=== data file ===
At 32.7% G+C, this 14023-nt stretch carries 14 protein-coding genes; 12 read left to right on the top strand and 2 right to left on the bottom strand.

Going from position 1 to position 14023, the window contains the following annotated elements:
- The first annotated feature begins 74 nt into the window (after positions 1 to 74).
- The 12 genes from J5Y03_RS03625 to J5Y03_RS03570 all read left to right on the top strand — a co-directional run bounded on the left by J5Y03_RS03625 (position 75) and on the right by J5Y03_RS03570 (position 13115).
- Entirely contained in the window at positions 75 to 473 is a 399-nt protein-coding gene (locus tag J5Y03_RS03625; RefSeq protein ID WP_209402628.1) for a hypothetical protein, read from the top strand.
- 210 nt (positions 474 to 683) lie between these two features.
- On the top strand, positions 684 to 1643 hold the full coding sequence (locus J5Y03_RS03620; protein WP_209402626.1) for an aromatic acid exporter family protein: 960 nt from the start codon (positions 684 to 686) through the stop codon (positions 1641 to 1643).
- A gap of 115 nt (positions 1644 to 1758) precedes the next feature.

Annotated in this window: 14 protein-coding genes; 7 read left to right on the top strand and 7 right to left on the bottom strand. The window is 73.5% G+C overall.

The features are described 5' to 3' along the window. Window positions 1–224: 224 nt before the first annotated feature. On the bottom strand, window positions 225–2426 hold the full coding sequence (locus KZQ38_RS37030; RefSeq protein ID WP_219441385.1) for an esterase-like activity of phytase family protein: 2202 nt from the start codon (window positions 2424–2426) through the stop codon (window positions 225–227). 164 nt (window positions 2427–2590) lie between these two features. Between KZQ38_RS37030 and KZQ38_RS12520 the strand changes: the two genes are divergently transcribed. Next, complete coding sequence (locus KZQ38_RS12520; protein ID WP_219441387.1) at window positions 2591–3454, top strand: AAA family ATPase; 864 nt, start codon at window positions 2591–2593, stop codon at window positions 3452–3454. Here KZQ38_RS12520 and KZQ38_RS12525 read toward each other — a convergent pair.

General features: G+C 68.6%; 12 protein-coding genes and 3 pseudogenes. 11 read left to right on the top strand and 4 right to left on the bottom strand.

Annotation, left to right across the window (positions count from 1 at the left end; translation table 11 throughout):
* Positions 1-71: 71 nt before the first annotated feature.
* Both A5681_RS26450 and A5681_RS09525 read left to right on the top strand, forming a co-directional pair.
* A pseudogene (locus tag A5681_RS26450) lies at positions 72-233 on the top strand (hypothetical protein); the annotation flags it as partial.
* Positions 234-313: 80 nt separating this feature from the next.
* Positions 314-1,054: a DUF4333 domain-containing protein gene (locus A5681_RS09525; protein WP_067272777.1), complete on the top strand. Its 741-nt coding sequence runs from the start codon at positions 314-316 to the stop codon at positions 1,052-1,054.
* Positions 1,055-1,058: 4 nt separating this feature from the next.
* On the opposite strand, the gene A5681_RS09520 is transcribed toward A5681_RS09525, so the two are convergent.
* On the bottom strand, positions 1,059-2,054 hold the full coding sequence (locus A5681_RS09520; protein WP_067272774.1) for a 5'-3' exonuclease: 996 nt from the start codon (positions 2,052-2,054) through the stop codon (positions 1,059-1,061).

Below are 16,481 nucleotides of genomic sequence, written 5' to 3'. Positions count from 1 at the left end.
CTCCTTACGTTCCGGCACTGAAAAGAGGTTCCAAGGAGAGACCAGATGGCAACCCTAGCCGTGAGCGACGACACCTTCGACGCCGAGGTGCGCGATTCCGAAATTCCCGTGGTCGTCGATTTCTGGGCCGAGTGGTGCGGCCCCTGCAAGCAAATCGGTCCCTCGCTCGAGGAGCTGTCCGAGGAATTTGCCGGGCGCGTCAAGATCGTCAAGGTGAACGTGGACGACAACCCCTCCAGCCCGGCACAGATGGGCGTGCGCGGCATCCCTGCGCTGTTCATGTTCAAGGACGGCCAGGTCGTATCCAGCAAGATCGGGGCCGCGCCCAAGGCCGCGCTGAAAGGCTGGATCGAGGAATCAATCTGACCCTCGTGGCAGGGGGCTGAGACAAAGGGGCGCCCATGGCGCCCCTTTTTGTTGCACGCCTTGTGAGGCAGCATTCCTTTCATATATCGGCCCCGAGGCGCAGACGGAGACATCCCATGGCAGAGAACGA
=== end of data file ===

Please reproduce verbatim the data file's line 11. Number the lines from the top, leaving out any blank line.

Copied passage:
General features: G+C 68.6%; 12 protein-coding genes and 3 pseudogenes. 11 read left to right on the top strand and 4 right to left on the bottom strand.